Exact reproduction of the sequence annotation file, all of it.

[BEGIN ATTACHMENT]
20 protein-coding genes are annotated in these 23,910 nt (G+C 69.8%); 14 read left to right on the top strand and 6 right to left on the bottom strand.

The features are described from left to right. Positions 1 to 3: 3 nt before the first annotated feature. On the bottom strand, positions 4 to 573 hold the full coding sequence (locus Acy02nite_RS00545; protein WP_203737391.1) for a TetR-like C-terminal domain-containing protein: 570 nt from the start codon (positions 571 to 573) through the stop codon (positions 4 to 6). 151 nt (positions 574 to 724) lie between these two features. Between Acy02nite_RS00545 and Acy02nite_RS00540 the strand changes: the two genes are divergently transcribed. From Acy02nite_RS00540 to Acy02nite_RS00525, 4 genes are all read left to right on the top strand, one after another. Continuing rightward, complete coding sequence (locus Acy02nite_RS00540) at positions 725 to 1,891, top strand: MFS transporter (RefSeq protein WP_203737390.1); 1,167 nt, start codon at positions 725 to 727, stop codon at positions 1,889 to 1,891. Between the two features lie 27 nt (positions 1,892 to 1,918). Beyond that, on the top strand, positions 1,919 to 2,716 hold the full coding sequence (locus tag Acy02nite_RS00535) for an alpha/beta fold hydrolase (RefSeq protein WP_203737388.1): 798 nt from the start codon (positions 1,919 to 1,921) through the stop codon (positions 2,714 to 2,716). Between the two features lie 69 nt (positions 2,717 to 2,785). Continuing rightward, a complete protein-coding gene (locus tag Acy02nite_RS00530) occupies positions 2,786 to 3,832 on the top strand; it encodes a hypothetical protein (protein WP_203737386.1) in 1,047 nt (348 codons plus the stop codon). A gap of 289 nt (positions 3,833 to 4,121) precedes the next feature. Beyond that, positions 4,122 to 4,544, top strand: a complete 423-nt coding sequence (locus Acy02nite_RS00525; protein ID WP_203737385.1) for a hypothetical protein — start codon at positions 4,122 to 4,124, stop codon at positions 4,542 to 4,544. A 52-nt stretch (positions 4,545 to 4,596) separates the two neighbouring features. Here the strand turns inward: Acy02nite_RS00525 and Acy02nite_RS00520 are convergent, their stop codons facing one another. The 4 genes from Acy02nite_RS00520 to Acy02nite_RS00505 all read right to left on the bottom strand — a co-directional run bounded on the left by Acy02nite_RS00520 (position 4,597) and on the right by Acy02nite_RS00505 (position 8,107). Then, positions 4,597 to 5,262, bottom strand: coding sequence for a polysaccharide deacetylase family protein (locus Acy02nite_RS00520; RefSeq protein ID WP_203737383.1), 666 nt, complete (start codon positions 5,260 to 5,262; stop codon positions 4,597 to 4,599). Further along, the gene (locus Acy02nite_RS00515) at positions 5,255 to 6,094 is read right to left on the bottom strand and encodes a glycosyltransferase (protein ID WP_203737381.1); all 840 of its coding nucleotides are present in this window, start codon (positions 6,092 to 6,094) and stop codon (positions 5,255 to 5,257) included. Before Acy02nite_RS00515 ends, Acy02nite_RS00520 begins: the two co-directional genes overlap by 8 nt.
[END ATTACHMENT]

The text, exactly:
20 protein-coding genes are annotated in these 23,910 nt (G+C 69.8%); 14 read left to right on the top strand and 6 right to left on the bottom strand.

The features are described from left to right. Positions 1 to 3: 3 nt before the first annotated feature. On the bottom strand, positions 4 to 573 hold the full coding sequence (locus Acy02nite_RS00545; protein WP_203737391.1) for a TetR-like C-terminal domain-containing protein: 570 nt from the start codon (positions 571 to 573) through the stop codon (positions 4 to 6). 151 nt (positions 574 to 724) lie between these two features. Between Acy02nite_RS00545 and Acy02nite_RS00540 the strand changes: the two genes are divergently transcribed. From Acy02nite_RS00540 to Acy02nite_RS00525, 4 genes are all read left to right on the top strand, one after another. Continuing rightward, complete coding sequence (locus Acy02nite_RS00540) at positions 725 to 1,891, top strand: MFS transporter (RefSeq protein WP_203737390.1); 1,167 nt, start codon at positions 725 to 727, stop codon at positions 1,889 to 1,891. Between the two features lie 27 nt (positions 1,892 to 1,918). Beyond that, on the top strand, positions 1,919 to 2,716 hold the full coding sequence (locus tag Acy02nite_RS00535) for an alpha/beta fold hydrolase (RefSeq protein WP_203737388.1): 798 nt from the start codon (positions 1,919 to 1,921) through the stop codon (positions 2,714 to 2,716). Between the two features lie 69 nt (positions 2,717 to 2,785). Continuing rightward, a complete protein-coding gene (locus tag Acy02nite_RS00530) occupies positions 2,786 to 3,832 on the top strand; it encodes a hypothetical protein (protein WP_203737386.1) in 1,047 nt (348 codons plus the stop codon). A gap of 289 nt (positions 3,833 to 4,121) precedes the next feature. Beyond that, positions 4,122 to 4,544, top strand: a complete 423-nt coding sequence (locus Acy02nite_RS00525; protein ID WP_203737385.1) for a hypothetical protein — start codon at positions 4,122 to 4,124, stop codon at positions 4,542 to 4,544. A 52-nt stretch (positions 4,545 to 4,596) separates the two neighbouring features. Here the strand turns inward: Acy02nite_RS00525 and Acy02nite_RS00520 are convergent, their stop codons facing one another. The 4 genes from Acy02nite_RS00520 to Acy02nite_RS00505 all read right to left on the bottom strand — a co-directional run bounded on the left by Acy02nite_RS00520 (position 4,597) and on the right by Acy02nite_RS00505 (position 8,107). Then, positions 4,597 to 5,262, bottom strand: coding sequence for a polysaccharide deacetylase family protein (locus Acy02nite_RS00520; RefSeq protein ID WP_203737383.1), 666 nt, complete (start codon positions 5,260 to 5,262; stop codon positions 4,597 to 4,599). Further along, the gene (locus Acy02nite_RS00515) at positions 5,255 to 6,094 is read right to left on the bottom strand and encodes a glycosyltransferase (protein ID WP_203737381.1); all 840 of its coding nucleotides are present in this window, start codon (positions 6,092 to 6,094) and stop codon (positions 5,255 to 5,257) included. Before Acy02nite_RS00515 ends, Acy02nite_RS00520 begins: the two co-directional genes overlap by 8 nt.